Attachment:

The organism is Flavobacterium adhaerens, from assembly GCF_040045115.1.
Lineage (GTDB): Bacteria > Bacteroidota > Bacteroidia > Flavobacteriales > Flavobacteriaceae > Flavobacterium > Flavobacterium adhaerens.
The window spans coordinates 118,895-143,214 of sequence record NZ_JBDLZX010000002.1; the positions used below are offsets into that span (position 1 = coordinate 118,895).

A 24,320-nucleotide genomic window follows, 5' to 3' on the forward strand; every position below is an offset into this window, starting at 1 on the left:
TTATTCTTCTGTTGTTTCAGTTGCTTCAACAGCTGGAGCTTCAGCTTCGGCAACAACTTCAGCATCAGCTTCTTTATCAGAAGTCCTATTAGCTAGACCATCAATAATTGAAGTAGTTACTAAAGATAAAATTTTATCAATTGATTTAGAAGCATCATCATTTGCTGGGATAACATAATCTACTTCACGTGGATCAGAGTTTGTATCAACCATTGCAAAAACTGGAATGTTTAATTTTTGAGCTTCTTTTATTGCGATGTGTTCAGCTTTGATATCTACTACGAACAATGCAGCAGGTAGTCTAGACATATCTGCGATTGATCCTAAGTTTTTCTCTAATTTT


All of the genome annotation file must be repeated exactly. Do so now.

The organism is Flavobacterium adhaerens, from assembly GCF_040045115.1.
Lineage (GTDB): Bacteria > Bacteroidota > Bacteroidia > Flavobacteriales > Flavobacteriaceae > Flavobacterium > Flavobacterium adhaerens.
The window spans coordinates 118,895-143,214 of sequence record NZ_JBDLZX010000002.1; the positions used below are offsets into that span (position 1 = coordinate 118,895).

A 24,320-nucleotide genomic window follows, 5' to 3' on the forward strand; every position below is an offset into this window, starting at 1 on the left:
TTATTCTTCTGTTGTTTCAGTTGCTTCAACAGCTGGAGCTTCAGCTTCGGCAACAACTTCAGCATCAGCTTCTTTATCAGAAGTCCTATTAGCTAGACCATCAATAATTGAAGTAGTTACTAAAGATAAAATTTTATCAATTGATTTAGAAGCATCATCATTTGCTGGGATAACATAATCTACTTCACGTGGATCAGAGTTTGTATCAACCATTGCAAAAACTGGAATGTTTAATTTTTGAGCTTCTTTTATTGCGATGTGTTCAGCTTTGATATCTACTACGAACAATGCAGCAGGTAGTCTAGACATATCTGCGATTGATCCTAAGTTTTTCTCTAATTTT